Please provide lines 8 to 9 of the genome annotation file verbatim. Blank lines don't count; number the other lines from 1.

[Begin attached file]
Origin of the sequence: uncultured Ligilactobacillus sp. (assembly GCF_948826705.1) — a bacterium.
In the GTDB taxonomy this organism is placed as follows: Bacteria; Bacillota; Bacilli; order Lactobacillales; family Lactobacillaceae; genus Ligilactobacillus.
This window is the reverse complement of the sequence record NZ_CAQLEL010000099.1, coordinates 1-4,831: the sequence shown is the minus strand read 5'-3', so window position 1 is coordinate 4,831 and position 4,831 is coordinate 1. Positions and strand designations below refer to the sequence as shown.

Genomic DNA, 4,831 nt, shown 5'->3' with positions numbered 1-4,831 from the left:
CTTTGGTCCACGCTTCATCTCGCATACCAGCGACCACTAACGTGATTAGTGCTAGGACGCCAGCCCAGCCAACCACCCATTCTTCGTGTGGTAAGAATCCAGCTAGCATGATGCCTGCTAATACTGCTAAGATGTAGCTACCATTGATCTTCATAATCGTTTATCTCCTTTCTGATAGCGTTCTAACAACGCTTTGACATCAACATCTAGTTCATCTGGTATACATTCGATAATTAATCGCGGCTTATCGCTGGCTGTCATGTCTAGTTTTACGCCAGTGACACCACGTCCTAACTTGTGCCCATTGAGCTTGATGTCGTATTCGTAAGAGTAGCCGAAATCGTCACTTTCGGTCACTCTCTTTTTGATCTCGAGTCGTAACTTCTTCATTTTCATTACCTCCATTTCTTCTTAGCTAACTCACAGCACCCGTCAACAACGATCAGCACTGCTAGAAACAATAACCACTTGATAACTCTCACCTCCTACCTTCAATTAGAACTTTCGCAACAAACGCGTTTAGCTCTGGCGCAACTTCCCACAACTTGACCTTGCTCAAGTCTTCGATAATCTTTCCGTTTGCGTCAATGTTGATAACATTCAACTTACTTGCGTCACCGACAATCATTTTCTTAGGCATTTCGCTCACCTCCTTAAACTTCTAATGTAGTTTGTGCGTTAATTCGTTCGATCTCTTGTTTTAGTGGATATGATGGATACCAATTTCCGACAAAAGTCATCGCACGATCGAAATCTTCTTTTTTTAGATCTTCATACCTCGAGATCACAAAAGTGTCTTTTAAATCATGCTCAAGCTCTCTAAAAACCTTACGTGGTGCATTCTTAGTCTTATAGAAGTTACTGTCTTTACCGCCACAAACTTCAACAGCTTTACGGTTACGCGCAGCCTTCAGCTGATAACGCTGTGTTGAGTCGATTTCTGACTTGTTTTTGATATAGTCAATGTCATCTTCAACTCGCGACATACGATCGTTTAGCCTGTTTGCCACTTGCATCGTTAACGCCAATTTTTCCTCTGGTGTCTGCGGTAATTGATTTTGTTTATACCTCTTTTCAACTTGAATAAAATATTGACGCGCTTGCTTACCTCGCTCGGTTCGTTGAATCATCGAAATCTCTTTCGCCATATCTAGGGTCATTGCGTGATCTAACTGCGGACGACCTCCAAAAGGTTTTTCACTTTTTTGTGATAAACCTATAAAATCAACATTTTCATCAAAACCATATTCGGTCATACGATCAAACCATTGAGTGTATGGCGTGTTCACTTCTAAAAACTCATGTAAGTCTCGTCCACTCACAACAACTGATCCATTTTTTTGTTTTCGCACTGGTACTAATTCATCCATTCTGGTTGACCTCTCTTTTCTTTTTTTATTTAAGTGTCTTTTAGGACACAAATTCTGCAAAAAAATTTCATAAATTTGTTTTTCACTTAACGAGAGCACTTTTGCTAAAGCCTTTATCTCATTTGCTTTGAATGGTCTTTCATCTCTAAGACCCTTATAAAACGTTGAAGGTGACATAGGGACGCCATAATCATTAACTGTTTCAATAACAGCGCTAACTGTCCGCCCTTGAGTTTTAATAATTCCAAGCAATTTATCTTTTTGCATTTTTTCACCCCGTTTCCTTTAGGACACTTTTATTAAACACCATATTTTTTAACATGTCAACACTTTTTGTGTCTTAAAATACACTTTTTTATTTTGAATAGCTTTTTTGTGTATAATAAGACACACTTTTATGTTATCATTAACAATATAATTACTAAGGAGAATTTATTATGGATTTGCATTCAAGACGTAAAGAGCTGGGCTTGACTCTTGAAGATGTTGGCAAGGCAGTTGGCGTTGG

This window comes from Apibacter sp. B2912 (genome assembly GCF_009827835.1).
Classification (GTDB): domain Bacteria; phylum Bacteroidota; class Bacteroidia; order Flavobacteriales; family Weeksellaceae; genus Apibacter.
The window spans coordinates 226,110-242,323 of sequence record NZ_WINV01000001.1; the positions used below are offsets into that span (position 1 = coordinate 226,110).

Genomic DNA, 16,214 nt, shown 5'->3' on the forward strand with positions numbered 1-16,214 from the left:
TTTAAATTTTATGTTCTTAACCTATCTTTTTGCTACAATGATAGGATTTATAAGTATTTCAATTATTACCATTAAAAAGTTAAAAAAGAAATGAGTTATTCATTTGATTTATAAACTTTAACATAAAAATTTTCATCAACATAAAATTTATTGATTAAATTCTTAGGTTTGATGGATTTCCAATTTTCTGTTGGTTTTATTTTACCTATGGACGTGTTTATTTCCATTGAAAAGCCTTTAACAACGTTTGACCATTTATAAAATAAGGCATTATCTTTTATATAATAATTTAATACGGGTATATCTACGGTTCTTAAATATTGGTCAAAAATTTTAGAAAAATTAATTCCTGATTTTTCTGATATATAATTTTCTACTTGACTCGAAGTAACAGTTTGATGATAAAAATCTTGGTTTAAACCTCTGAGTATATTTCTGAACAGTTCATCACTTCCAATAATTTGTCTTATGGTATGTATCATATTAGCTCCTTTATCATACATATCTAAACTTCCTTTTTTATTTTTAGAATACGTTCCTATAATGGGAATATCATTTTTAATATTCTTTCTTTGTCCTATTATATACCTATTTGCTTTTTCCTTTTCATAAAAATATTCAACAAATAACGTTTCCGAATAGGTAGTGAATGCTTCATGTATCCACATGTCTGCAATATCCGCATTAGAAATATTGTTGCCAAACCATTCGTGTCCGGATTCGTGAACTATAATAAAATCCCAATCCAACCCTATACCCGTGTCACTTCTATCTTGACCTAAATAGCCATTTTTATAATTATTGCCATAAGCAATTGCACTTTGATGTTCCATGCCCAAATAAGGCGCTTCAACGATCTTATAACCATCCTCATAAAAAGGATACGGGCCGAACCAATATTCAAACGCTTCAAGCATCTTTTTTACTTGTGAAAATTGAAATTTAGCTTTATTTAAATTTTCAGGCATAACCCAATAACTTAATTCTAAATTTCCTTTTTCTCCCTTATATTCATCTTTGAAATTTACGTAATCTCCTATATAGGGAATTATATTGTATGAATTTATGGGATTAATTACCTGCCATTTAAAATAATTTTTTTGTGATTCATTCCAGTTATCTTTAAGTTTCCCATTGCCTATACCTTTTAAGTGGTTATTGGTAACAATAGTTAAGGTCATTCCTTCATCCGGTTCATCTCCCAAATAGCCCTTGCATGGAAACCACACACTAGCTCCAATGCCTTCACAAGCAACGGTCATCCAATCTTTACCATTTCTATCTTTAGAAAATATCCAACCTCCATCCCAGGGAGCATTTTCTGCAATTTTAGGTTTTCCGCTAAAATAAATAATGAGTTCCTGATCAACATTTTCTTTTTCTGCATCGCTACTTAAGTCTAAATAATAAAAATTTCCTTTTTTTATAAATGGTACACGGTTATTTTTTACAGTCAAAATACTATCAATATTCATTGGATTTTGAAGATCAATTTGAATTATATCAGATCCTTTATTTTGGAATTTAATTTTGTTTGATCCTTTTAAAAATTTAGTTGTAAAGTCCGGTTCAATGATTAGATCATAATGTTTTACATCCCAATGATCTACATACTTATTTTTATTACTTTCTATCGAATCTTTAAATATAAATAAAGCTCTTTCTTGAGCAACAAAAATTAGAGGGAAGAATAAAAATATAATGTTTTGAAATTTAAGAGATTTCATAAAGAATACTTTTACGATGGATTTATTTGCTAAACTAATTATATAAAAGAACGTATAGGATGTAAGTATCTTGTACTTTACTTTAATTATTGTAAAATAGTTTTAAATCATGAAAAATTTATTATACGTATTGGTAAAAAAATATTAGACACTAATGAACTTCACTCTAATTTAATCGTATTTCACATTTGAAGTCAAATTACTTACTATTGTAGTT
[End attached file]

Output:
The window spans coordinates 226,110-242,323 of sequence record NZ_WINV01000001.1; the positions used below are offsets into that span (position 1 = coordinate 226,110).

Genomic DNA, 16,214 nt, shown 5'->3' on the forward strand with positions numbered 1-16,214 from the left: